Jude and Joseph are not explicitly stated in the canon. Jesus’s sisters are referred to in Mark 6.3 and Matthew 13.56, but their names---Assia and Lydia--- are given only in the apocryphal gospels.
The earliest tradition from the A.D. 2nd century states the brothers and sisters of Jesus were children of Joseph from a previous marriage. According to the great 4th-century biblical scholar St. Jerome the siblings were cousins of Jesus by Joseph’s brother Clopas and his wife Mary. Implied in this is that Mary remained a virgin all of her life.
Reference in the Gospels seem to indicate that most of Jesus’s family, with the exception of Mary and James, were not pleased with Jesus’s choice of professions. . The Gospel of John states: “His brothers did not believe him.” In Mark relatives though that Jesus was “out of his mind.”
Jesus’s Brother James
Inmaculada Concepcion Although initially skeptical of Jesus’s divinity James became a leader in the early Christian movement in the mid 1st century after the departure of the Apostle Peter to Rome. Thought to be the author of the “Epistle of James,” James went against Paul by arguing that the Torah should be upheld. The historian Josephus recorded that James was stoned to death in A.D. 62 at the instigation of the Jewish high priest Ananus.
In the early 2000s a 20-inch-long ossuary (a box for holding bones) was found in Israel and described as a possible ossuary of Jesus’s brother James. Heralded as the earliest known reference to Jesus outside the Bible, it was dated at A.D. 63 and was etched with an inscription in Aramaic, reading “James, son of Joseph, brother of Jesus.”
The ossuary was heralded as the first direct evidence of the existence of Jesus. Scholars who made the discovery said that Jesus, Joseph and James were all common names but it was unlikely they would all appear together in the same inscription, plus it was unusual to have a reference to an individual’s brother, meaning that the brother must have been someone important.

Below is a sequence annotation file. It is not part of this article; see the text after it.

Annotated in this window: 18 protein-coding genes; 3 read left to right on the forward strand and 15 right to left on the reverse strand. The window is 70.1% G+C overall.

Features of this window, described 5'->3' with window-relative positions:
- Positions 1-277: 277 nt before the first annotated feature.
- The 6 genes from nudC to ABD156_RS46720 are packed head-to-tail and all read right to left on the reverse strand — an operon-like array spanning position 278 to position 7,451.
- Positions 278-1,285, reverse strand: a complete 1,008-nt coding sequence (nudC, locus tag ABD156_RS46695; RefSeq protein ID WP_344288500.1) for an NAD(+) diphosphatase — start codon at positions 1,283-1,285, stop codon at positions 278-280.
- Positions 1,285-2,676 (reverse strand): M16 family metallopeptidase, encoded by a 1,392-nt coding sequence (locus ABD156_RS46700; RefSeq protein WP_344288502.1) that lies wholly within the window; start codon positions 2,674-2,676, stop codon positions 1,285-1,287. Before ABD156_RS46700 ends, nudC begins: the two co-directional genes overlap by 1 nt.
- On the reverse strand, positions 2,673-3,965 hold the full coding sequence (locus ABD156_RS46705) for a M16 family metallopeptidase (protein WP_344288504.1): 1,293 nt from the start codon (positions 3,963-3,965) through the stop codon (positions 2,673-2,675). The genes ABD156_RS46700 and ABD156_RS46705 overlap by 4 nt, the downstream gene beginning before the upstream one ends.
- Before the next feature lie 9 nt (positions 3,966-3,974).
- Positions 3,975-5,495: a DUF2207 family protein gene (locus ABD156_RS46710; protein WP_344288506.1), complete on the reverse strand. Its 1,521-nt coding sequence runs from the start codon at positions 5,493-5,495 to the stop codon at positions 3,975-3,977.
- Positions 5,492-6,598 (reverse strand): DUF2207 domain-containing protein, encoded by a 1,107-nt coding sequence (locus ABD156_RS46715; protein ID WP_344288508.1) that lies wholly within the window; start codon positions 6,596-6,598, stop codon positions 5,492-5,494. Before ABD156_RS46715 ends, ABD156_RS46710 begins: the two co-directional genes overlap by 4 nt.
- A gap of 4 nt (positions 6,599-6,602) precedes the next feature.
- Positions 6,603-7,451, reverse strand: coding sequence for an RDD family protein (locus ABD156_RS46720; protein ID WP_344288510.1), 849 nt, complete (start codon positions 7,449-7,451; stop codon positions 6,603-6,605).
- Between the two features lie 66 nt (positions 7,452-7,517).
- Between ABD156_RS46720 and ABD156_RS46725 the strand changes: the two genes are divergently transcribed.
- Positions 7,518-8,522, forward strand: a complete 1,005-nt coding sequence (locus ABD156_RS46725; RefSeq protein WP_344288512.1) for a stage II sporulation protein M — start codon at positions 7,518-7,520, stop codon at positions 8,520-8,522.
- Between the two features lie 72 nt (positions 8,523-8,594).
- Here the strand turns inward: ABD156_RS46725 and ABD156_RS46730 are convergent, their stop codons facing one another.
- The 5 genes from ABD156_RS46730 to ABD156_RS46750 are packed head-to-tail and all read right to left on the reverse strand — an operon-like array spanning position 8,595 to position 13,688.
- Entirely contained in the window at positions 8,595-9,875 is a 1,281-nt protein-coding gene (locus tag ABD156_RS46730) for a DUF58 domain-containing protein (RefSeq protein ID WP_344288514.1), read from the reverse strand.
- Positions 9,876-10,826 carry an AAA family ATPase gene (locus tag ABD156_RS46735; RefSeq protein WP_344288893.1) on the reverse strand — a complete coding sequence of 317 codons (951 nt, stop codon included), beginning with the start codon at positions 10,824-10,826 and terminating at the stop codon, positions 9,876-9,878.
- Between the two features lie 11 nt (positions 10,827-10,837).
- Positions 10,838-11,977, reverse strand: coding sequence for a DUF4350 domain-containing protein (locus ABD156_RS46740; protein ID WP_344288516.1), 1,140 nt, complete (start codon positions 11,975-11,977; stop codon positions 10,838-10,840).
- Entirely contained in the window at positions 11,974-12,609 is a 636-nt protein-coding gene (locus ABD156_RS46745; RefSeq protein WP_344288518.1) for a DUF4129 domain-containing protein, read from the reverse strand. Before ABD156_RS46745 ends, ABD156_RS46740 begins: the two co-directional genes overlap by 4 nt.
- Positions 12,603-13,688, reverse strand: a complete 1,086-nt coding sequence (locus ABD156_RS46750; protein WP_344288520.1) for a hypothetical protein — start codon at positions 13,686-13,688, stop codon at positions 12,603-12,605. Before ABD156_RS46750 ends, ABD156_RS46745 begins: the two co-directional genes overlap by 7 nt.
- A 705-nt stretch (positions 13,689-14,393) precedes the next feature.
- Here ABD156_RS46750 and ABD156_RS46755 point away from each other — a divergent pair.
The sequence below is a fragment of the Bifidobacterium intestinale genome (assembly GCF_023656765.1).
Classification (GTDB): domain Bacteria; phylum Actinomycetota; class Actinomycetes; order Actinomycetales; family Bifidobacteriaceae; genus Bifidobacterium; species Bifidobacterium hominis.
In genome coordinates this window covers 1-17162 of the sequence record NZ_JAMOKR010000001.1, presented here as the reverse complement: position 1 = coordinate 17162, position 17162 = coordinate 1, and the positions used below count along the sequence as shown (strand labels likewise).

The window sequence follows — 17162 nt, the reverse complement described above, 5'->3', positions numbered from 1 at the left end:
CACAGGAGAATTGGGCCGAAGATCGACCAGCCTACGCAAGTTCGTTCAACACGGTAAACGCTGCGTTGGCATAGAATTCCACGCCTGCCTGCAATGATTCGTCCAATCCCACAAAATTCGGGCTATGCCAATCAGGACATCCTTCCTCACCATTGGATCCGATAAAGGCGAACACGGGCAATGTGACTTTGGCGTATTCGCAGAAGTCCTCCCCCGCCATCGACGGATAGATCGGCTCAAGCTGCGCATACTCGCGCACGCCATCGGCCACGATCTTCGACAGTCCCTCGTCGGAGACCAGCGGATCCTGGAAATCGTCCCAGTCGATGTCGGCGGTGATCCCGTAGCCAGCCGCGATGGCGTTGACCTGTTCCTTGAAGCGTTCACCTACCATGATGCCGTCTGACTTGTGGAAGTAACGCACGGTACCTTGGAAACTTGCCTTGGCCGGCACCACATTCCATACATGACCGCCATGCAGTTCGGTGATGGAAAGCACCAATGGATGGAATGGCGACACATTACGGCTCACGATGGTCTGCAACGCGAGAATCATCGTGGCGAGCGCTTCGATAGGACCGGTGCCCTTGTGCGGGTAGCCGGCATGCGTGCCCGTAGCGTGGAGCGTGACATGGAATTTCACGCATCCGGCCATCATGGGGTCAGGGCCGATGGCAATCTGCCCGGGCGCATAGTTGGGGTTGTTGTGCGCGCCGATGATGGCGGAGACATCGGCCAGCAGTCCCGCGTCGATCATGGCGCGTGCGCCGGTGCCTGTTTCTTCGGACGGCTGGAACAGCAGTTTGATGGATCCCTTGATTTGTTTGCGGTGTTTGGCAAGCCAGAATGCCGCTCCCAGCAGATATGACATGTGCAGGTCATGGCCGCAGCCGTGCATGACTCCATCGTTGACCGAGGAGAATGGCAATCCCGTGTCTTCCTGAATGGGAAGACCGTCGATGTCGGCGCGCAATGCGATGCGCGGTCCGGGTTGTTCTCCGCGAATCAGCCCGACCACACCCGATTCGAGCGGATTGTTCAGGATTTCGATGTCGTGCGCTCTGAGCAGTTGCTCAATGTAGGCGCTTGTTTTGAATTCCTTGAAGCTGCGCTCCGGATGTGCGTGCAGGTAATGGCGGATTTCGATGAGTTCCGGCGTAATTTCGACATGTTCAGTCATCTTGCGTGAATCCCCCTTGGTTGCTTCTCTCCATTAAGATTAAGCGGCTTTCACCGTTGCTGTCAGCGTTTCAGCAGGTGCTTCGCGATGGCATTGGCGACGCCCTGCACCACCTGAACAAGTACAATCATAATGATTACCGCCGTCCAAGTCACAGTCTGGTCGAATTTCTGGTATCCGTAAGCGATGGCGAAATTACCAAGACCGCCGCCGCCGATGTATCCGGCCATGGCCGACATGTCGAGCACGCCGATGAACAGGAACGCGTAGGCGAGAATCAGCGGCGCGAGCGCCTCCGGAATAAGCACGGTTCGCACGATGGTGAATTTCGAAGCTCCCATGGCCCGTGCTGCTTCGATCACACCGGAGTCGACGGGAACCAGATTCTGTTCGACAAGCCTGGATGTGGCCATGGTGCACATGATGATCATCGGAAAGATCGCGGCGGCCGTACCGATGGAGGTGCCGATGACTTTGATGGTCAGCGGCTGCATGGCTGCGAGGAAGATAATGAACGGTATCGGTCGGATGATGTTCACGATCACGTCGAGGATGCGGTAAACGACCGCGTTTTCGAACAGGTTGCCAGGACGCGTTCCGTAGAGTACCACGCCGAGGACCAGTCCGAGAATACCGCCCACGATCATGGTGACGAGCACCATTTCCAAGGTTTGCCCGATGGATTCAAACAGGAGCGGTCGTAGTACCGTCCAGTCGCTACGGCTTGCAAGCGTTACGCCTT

The ossuary claimed to belong to Jesus’s brother James was later declared a forgery by the Israel Antiquities Authority. After a careful examination of the box, a group of scholars revealed that the inscriptions were forgeries (they were made in at least two different handwritings and the wording was strange) and there were chemical and geophysical inconsistencies with the patina. The ossuary likely did date back to the time of Jesus and was tampered with after it was found by looters in an undisclosed location.
See Tomb of Jesus’s Brother James, Jesus’s Death
Book: Unholy Business, A True Tale of Faith, Greed and Forgery in the Holy Land by Nina Burleigh (Smithsonian/ Collins, 2008); Book: The Brother of Jesus by H. Shanks and B. Witherington III
Annunciation and the Miraculous Conception
Inmaculada The Annunciation (“Announcement”) marks the announcement by an angel that Mary will become pregnant and give birth to Jesus. According to the Bible, Mary became mysteriously pregnant while a virgin betrothed to Joseph, who considered divorcing her.
In Luke the angel Gabriel delivers the news to Mary, greeting her with the often recited, “Hail, Mary, full of grace.” According to Luke 1:30-35, 38: "And the angel said to her, 'Do not be afraid, Mary, for you have found favor with God. And behold, you will conceive in your womb and bear a son, and you shall give the him name Jesus. He will be great, and will be called the Son of the Most High; and the Lord God will give him the throne of his father David, and he will reign over the house of Jacob for ever.'"
"And Mary said to the angel, 'How can this be, since I have no husband?' And the angel said to her, “The Holy Spirit will come upon you, and the power of the Most High will overshadow you, therefore the child to be born will be called holy, the son of God'...And Mary said, 'Behold, I am a handmaiden of the Lord, let it be me according to your word.”"
In Matthew an unnamed angel brings news to Joseph. In Matthew 1:20-21: "an angel of the Lord appeared to him in a dream, saying, 'Joseph, son of David, do not fear to take Mary as your wife, for that which is conceived in her is of the Holy Spirit; she will bear a son, and you shall call his name Jesus, for he will save his people from their sins.'"
The idea of a virgin birth was nothing new. The Romans used the idea in a story about birth of Caesar and his conception by the God Apollo. According to a prophecy in the Book of Isaiah the Messiah, would be born to a “virgin.” Some historians have suggested the idea of the miraculous birth may been constructed to hide accusations that Jesus was a bastard and that he father was a Roman soldier named Panthera. The notion of Immaculate Conception, that Mary was preserved from original sin by virtue of a special grace from God, is a Catholic concept made infallible dogma by Pope Pius IX in 1854.